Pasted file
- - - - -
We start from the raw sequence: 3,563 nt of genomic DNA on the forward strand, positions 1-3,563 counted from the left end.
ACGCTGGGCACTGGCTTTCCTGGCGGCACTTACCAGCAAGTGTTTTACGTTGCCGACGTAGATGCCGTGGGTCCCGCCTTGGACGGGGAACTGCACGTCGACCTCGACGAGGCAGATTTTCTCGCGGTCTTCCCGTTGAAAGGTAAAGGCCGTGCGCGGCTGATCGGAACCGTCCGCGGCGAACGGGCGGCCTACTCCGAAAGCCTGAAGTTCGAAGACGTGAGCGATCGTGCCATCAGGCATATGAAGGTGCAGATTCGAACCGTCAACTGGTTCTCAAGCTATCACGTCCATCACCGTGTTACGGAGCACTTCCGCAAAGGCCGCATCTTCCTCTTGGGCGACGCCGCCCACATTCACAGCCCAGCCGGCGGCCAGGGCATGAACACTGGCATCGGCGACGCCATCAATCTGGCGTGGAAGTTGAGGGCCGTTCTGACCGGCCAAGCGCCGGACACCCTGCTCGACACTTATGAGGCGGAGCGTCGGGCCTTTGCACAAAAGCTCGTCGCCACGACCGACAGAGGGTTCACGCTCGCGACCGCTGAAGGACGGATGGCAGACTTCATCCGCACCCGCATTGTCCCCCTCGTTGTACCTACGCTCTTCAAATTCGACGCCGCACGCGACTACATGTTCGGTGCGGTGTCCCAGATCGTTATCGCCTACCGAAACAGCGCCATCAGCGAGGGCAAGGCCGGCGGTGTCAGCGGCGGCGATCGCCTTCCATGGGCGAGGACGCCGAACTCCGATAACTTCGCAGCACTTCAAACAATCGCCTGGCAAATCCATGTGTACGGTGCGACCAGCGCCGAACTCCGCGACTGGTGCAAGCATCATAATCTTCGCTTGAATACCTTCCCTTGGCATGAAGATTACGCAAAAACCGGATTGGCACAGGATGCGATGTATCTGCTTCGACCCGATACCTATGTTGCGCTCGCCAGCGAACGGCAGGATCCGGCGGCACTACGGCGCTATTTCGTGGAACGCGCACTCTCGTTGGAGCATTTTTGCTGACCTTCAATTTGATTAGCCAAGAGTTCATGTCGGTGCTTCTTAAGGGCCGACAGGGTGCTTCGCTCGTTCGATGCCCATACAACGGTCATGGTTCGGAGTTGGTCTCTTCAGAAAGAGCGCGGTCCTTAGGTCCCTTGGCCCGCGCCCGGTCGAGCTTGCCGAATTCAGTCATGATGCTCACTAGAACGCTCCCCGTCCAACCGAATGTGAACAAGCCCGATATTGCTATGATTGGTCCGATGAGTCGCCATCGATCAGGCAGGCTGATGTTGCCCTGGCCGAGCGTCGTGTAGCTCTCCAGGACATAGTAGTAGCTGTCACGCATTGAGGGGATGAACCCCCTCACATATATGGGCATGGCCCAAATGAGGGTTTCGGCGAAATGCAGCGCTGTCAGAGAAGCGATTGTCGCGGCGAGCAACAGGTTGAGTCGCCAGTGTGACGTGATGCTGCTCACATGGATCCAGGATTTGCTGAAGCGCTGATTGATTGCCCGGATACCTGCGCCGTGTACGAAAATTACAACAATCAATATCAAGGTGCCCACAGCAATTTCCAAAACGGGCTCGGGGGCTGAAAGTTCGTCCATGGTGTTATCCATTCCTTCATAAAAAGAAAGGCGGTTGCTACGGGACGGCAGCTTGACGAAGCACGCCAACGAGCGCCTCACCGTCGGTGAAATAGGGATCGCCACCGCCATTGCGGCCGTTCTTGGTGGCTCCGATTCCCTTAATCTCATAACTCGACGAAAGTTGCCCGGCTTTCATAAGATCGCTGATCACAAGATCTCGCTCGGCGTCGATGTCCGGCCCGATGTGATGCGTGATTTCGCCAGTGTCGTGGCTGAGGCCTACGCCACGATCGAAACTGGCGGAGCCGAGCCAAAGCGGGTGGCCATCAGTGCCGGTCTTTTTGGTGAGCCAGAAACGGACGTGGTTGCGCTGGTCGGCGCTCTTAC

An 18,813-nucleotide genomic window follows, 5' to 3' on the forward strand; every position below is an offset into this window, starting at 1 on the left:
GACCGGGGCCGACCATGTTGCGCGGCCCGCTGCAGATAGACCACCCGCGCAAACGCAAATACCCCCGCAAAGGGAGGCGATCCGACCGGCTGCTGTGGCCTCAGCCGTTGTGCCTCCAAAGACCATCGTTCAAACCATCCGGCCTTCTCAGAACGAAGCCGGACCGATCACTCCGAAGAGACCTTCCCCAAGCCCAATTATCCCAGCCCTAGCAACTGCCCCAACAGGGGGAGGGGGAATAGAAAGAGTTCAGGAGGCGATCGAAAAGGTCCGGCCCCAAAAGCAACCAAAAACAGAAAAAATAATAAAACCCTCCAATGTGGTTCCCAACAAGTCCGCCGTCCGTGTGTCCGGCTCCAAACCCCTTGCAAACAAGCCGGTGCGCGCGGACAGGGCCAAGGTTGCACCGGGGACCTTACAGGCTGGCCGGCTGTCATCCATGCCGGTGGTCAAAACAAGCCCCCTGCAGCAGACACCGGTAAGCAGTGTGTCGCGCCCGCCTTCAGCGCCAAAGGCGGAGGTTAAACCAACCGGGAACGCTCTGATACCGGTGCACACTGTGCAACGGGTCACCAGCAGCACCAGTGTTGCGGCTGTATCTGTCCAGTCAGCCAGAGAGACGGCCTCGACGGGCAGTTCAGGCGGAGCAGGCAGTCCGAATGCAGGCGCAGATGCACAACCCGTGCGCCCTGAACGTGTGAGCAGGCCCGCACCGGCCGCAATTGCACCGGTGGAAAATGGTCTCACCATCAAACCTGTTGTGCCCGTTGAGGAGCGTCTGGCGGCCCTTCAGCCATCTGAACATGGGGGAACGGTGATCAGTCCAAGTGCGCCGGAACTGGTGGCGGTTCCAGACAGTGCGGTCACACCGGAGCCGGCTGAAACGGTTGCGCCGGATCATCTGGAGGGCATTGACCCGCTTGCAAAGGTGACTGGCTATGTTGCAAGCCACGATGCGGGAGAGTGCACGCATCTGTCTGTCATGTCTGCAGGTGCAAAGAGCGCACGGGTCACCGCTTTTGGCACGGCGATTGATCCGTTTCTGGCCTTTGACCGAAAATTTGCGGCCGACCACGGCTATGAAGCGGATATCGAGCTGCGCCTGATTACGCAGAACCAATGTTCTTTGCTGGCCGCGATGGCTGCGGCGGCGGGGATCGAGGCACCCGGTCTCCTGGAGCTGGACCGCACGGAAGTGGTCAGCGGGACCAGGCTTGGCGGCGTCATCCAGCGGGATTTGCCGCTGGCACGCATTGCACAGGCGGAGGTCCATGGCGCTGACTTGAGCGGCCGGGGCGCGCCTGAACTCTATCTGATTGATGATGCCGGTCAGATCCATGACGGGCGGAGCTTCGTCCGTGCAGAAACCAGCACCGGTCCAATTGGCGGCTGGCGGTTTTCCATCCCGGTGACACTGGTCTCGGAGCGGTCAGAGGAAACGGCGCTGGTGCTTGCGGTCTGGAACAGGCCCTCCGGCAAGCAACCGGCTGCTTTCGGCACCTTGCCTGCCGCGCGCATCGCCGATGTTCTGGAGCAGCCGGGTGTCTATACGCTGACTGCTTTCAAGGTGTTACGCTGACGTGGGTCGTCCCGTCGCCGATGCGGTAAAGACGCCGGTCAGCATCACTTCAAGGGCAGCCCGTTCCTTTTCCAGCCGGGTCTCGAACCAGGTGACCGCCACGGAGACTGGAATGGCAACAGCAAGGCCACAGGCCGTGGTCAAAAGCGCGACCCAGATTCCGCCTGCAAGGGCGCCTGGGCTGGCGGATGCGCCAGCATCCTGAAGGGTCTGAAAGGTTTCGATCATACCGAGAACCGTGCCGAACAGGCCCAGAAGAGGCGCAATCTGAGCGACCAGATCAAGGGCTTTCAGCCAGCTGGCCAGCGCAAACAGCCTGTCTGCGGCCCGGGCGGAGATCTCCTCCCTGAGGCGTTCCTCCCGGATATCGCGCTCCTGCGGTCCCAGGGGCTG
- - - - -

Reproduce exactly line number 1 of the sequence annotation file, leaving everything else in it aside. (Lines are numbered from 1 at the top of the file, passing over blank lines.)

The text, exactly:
We start from the raw sequence: 3,563 nt of genomic DNA on the forward strand, positions 1-3,563 counted from the left end.